The use of rootstocks in grape production is often necessary in California due to soil pests such as nematodes and soil problems. Nematodes are microscopic roundworms that feed on and damage plant roots reducing vine vigor and production. Of the many nematodes in the state, root knot (Meloidogyne spp.), dagger (Xiphinema americanum and index), ring (Mesocriconema xenoplax) and root lesion (Pratylenchus vulnus) are of most concern.

Root knot nematodes penetrate the roots of vines and cause swellings, or galls, which disrupt root function. The dagger nematode feeds near the root tips and may cause damage but is more importantly a vector of grapevine fanleaf and yellow vein viruses. Pre-plant soil fumigation and the use of rootstocks are regarded as the best defense against plant parasitic nematodes.

No single rootstock offers resistance to all nematodes. However, recent breeding efforts have focused on providing durable and broad resistance to aggressive nematode populations. An example of this effort is the release of two new grape rootstocks varieties bred by David Ramming, USDA-Fresno and selected by Michael McKenry, UC Riverside Nematology Department last fall. The new varieties, RS-3 and RS-9, are hybridized Ramsey and Schwarzmann rootstocks which offer broad resistance to nematodes and should be available during the fall of 2004.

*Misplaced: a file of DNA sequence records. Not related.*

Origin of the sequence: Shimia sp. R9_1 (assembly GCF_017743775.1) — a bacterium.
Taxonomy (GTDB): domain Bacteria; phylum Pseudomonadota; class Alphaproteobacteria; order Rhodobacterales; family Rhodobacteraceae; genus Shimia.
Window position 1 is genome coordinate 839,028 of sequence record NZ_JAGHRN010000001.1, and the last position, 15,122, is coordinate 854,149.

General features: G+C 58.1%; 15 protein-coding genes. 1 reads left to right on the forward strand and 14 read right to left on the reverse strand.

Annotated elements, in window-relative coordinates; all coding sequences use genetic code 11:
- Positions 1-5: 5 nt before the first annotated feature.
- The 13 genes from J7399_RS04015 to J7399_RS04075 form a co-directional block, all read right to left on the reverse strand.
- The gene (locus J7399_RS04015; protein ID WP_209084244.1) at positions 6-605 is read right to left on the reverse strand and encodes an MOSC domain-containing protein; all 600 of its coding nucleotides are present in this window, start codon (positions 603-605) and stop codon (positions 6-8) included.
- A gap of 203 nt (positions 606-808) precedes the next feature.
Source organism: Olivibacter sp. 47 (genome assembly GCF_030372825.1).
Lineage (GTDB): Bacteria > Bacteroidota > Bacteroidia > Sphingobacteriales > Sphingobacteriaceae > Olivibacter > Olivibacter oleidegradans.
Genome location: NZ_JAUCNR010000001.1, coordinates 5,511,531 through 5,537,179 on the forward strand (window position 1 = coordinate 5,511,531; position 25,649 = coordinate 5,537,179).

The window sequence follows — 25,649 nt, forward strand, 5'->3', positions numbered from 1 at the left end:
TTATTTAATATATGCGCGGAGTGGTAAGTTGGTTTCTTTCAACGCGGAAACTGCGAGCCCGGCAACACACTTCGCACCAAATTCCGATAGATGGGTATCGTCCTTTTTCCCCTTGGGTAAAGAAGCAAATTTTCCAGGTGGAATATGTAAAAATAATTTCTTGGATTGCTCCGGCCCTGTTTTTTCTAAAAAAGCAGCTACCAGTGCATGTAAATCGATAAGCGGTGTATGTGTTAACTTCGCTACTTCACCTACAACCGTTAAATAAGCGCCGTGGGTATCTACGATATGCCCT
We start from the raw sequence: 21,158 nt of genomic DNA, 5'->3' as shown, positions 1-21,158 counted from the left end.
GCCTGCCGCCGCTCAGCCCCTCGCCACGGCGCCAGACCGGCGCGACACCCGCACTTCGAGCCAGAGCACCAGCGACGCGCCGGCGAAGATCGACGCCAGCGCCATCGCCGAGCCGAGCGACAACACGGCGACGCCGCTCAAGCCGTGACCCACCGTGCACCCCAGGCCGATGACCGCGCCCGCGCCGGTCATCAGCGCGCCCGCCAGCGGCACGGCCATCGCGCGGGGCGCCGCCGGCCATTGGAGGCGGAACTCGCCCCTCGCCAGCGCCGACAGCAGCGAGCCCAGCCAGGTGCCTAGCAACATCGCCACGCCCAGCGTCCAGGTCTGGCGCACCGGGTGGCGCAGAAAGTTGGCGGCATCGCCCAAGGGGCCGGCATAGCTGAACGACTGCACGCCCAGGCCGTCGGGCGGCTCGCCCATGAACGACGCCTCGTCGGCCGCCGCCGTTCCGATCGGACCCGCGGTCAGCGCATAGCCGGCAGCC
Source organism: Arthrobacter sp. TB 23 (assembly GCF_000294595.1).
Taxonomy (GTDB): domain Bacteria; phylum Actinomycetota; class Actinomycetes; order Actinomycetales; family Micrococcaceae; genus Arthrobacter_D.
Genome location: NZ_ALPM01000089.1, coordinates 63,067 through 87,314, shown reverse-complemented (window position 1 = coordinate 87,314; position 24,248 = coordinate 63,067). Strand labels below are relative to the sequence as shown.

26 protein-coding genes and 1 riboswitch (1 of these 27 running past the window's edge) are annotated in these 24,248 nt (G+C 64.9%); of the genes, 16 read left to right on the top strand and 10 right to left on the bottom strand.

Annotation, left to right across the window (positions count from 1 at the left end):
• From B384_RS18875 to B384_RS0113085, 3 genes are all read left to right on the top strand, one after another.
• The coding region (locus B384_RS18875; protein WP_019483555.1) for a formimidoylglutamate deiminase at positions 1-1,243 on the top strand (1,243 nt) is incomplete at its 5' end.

RS-3 is a moderately vigorous rootstock that is suitable for coarse to fine sandy loam soils. Resistance is available to all known aggressive pathotypes of root knot nematode and offers moderate resistance to X. index, resistance to root lesion nematode and tolerance to grapevine fanleaf virus. In contrast, RS-9 is a low vigor rootstock, equivalent to Schwarzmann or 101-14. It is suitable for evaluation in high density situations and should be considered primarily for coastal valleys and coarse-textured soils. Like RS-3, RS-9 is resistant to all aggressive of root knot nematode and exhibits good resistance to X. index and root lesion nematode.

If you are interested in ordering RS-3 or RS-9 rootstock please contact Foundation Plant Services at UC Davis, (530) 752-3590 and Bill Tucker, UC Office of Technology Transfer Licensing Officer, (510) 587-6000.